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            CTLA-4 and PD-1 Pathways

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              The PD1:PD-L1/2 Pathway from Discovery to Clinical Implementation

              The immune system maintains a critically organized network to defend against foreign particles, while evading self-reactivity simultaneously. T lymphocytes function as effectors and play an important regulatory role to orchestrate the immune signals. Although central tolerance mechanism results in the removal of the most of the autoreactive T cells during thymic selection, a fraction of self-reactive lymphocytes escapes to the periphery and pose a threat to cause autoimmunity. The immune system evolved various mechanisms to constrain such autoreactive T cells and maintain peripheral tolerance, including T cell anergy, deletion, and suppression by regulatory T cells (TRegs). These effects are regulated by a complex network of stimulatory and inhibitory receptors expressed on T cells and their ligands, which deliver cell-to-cell signals that dictate the outcome of T cell encountering with cognate antigens. Among the inhibitory immune mediators, the pathway consisting of the programed cell death 1 (PD-1) receptor (CD279) and its ligands PD-L1 (B7-H1, CD274) and PD-L2 (B7-DC, CD273) plays an important role in the induction and maintenance of peripheral tolerance and for the maintenance of the stability and the integrity of T cells. However, the PD-1:PD-L1/L2 pathway also mediates potent inhibitory signals to hinder the proliferation and function of T effector cells and have inimical effects on antiviral and antitumor immunity. Therapeutic targeting of this pathway has resulted in successful enhancement of T cell immunity against viral pathogens and tumors. Here, we will provide a brief overview on the properties of the components of the PD-1 pathway, the signaling events regulated by PD-1 engagement, and their consequences on the function of T effector cells.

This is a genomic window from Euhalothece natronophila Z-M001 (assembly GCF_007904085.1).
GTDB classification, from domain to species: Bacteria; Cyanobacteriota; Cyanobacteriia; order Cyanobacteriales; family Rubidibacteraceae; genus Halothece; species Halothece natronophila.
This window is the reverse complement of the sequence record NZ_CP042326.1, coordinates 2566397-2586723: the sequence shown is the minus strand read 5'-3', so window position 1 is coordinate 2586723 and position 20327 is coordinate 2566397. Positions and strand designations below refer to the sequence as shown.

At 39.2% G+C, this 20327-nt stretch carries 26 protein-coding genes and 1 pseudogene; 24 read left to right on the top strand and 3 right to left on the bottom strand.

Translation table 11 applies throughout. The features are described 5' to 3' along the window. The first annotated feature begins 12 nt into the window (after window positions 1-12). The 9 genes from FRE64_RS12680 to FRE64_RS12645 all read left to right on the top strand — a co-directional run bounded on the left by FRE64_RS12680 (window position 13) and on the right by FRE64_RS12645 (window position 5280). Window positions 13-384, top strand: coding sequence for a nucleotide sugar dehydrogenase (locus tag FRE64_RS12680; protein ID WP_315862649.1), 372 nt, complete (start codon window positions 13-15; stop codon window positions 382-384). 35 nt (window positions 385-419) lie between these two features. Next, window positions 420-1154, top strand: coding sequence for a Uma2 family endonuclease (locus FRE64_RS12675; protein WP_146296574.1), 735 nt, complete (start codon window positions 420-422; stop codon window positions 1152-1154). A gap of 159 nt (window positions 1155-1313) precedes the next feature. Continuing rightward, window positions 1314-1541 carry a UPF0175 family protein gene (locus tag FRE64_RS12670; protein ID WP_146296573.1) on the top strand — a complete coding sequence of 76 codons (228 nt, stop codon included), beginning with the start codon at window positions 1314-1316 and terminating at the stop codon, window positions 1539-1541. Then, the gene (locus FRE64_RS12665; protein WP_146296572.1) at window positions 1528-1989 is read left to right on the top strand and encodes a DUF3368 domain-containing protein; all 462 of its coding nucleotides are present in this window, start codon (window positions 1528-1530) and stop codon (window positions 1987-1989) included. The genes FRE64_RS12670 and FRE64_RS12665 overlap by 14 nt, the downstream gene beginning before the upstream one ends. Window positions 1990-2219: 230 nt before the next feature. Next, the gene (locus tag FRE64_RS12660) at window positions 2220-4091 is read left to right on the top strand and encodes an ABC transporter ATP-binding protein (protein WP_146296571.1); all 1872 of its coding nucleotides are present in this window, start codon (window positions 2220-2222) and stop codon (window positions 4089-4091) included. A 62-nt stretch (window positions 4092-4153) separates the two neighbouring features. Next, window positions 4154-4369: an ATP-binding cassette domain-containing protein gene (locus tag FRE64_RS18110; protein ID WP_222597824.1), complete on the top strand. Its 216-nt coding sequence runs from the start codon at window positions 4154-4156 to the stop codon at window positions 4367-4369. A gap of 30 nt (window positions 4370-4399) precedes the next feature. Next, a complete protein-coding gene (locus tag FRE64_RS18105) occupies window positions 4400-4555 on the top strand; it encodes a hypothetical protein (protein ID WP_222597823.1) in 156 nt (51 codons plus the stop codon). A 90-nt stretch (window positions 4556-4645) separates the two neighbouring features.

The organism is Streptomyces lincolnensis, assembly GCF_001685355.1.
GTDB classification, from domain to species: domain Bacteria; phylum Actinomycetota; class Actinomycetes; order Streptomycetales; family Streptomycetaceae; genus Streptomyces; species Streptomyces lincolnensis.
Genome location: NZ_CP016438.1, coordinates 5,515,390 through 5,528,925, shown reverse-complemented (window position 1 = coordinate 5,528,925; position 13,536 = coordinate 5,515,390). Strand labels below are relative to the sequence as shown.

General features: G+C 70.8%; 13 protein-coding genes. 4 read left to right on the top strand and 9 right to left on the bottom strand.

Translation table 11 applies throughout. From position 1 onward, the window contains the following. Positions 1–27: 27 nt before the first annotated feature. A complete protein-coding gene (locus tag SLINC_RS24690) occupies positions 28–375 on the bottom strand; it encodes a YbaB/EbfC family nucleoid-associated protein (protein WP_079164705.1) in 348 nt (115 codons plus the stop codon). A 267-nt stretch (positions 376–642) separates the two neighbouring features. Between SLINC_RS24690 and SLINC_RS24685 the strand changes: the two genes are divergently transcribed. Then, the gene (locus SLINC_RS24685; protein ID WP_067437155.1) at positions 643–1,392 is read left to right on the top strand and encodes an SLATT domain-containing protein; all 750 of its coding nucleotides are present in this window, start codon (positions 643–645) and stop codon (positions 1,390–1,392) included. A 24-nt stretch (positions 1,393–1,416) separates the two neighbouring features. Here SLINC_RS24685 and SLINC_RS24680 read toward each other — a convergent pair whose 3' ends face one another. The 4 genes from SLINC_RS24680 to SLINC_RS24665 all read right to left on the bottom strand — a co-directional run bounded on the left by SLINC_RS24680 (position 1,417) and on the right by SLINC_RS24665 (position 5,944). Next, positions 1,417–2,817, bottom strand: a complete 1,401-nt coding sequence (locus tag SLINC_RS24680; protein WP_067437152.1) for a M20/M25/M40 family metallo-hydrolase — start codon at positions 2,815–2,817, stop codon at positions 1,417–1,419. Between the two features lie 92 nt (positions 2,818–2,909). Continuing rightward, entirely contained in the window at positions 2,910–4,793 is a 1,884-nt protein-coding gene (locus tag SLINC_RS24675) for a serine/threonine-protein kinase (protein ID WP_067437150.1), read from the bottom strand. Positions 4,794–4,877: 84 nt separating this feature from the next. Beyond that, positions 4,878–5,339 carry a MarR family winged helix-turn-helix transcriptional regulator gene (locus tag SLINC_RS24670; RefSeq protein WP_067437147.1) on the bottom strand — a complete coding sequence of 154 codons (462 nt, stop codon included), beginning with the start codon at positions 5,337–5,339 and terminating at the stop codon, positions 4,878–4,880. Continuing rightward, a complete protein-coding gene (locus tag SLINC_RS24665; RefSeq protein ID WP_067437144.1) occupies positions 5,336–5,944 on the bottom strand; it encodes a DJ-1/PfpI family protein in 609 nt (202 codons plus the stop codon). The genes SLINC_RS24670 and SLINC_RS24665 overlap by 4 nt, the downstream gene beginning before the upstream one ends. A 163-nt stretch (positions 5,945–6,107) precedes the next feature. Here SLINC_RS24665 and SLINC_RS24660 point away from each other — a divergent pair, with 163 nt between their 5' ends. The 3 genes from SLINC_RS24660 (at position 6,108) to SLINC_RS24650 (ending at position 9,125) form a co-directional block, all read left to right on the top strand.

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                Author and article information

                Contributors
                1810651421@qq.com
                ax_syd@163.com
                2583173278@qq.com
                863000766@qq.com
                xiangxu@tmmu.edu.cn
                Journal
                J Immunother Cancer
                J Immunother Cancer
                Journal for Immunotherapy of Cancer
                BioMed Central (London )
                2051-1426
                27 November 2018
                27 November 2018
                2018
                : 6
                : 132
                Affiliations